How to remove bottle labels and caps without damaging them

So here’s the situation.  You’ve found this awesome beverage bottle.  And you think that the label – for a wine, for a beer, for some super-tasty beverage – would look awesome in your scrapbook or in an art project.  Heck, you might even want the bottle cap for something else.

Problem.  That label is stuck to the bottle.  Stuck like glue.  Of course it’s stuck like glue, because the label’s glued on.  If you try to peel the paper label, you’ll most likely tear the precious label to bits.  And then your project is scuttled.

Second problem.  If you try to remove the bottle cap with a bottle opener, you’ll most likely bend the precious cap, rendering the cap an ugly mess.  And unless you have some specialized chisels and stampers, you’re not going to remove that bend in the soda cap.  And these caps are old caps, they’re not twist-off caps.

Fear not, friends.  In working on various art and upcycling projects over the years, I have learned some awesome techniques for removing the labels from bottles while still preserving the paper labels; and removing crimped-on bottle caps without bending the precious topped treasures.

Walk with me on this.

Here we have a Saratoga Geyser mineral water bottle.  Saratoga Geyser water, along with two other bottled water products – Saratoga Hathorn and Saratoga Coesa – were capped and sold by the State of New York as tonics and elixirs for nearly forty years.  The bottling plant was manufactured in 1935, and sold all three types of bottled water until 1971, when the plant closed.  The plant today is now the home of the Saratoga Automobile Museum.

But check this bottle out.  That’s a waycool brand on the bottle.  And there’s a New York State seal on the bottle neck.  And … this is the best part – there’s a New York State branded bottle cap.

Oh yeah, and there’s 60+ year old bottled water inside this bottle.  Want a sip?

Okay, first things first.  We want to get the paper labels off the bottle.  And to do this, we’re going to soak the bottle.

Fill your kitchen sink with hot water and a packet of OxiClean.  You can get the proper portion size of OxiClean from your local laundromat vending machine, one packet for one dollar will work nicely.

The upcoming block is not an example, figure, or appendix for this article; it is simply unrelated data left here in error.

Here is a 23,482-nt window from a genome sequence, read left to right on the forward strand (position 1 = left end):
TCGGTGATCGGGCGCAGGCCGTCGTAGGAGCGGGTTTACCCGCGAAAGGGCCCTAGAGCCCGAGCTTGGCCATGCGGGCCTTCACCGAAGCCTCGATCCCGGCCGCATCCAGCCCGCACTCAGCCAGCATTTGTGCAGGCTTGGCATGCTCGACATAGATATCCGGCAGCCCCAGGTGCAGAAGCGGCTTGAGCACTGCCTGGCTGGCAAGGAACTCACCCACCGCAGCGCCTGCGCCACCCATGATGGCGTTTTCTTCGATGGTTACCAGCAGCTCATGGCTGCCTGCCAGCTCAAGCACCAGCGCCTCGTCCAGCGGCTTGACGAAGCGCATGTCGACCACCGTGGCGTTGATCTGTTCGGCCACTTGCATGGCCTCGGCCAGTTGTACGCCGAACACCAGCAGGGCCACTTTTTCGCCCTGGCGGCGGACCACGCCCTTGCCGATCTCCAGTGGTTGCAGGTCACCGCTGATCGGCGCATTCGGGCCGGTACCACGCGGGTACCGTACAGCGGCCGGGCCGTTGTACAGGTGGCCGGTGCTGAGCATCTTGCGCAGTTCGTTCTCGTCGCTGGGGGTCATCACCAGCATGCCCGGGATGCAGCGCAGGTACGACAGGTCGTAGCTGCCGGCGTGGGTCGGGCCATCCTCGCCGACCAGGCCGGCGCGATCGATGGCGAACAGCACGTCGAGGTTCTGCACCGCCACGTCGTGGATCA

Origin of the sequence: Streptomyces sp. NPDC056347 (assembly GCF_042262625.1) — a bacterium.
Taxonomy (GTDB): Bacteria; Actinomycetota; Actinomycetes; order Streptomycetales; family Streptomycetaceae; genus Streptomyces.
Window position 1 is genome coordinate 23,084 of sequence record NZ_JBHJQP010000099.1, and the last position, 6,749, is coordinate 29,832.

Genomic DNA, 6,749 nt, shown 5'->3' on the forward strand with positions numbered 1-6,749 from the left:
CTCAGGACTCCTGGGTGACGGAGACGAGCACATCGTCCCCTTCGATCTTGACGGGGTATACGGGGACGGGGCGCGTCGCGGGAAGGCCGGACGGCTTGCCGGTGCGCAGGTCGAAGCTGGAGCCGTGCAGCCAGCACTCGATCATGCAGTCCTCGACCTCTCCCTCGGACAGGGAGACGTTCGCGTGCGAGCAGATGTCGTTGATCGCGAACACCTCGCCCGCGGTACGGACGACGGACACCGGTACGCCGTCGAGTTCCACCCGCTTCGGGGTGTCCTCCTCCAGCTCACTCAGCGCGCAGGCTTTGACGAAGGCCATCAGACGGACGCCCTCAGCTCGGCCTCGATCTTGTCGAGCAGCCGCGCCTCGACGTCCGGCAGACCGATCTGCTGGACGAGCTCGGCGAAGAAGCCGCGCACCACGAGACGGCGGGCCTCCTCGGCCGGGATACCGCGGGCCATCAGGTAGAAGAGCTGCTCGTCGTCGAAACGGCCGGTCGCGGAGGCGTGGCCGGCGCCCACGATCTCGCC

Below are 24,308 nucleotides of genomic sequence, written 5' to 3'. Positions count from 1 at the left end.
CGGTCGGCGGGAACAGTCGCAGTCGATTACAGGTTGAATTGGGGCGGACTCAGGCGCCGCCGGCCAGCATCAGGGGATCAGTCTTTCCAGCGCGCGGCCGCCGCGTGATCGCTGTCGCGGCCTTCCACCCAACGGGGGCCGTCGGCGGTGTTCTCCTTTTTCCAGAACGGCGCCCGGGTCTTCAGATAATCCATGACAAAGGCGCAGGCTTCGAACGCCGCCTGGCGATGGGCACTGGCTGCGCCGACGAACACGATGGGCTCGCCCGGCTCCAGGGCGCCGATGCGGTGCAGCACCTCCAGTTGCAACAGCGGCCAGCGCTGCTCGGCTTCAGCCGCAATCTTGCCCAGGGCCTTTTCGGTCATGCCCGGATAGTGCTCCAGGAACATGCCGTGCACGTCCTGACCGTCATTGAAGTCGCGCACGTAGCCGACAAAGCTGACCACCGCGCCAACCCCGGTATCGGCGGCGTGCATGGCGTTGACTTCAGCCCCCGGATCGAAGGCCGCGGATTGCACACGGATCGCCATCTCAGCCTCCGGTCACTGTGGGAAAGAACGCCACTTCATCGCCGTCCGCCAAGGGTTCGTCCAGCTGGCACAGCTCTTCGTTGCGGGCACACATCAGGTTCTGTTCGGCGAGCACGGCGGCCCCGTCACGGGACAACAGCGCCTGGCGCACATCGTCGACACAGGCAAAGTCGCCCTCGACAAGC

Once the sink basin is filled with water and OxiClean, submerge your bottle in the water.  If your bottle is empty, fill the bottle’s insides with water before submerging it in the sink.

Wait for about ten minutes.

Here’s a thought … if you’re soaking a mineral water bottle, does this count as a mineral bath?  Ha.

If you’re fortunate, the labels will slide right off after a ten-minute soak.  Place each label on a paper towel and let them air dry.

If, after twenty minutes, the bottle still won’t give up the label, you should be able to gently wedge the edge of a credit card or a plastic gift card – anything plastic that has a nice, straight edge – and slowly slide the card under the label.  Most bottles have two strips of glue on the label, holding the label’s left and right edges securely to the bottle.  Just be patient and don’t rush the procedure.  You’ll be pleasantly surprised as the label slides off.

Also, be careful when you hold the bottle.  Hot water plus OxiClean makes for a very slippery bottle surface.  You don’t want to drop this bottle.

Okay, now it’s time to get that sweet bottle cap off.  You’ll need a bottle opener, for sure.  Get a bottle opener that has a ring at the end.  Place a paper napkin or a paper towel on top of the bottle cap.  Then put a quarter on top of the napkin.  When you use the bottle opener, the quarter will keep the middle of the cap from bending or creasing, and the napkin will keep the bottle cap free from scratches or gouges.

Again, take your time.  This is not a race.  That cap’s been on the bottle for sixty years or so, another few minutes won’t hurt anything.

And … after all your hard work …

Look what you did.

You can place this label in a scrapbook or use it as part of an art collage.  If you want the label to dry completely flat, place it between two paper towels and then press the label in the pages of an old, heavy book.

Oh, and the bottle cap?

Look at how swank it is when it’s not attached to the end of a bottle.

Completely removed, safe and sound.  And if you have an art project that involves old bottle caps, you’ve already got a sweet technique to remove the crowns and retain their original beauty.

See, it’s one thing for me to work on various art projects and techniques.  But I’m also open to showing you some of my skills and techniques, if it helps you with art projects of your own.

Have a great one!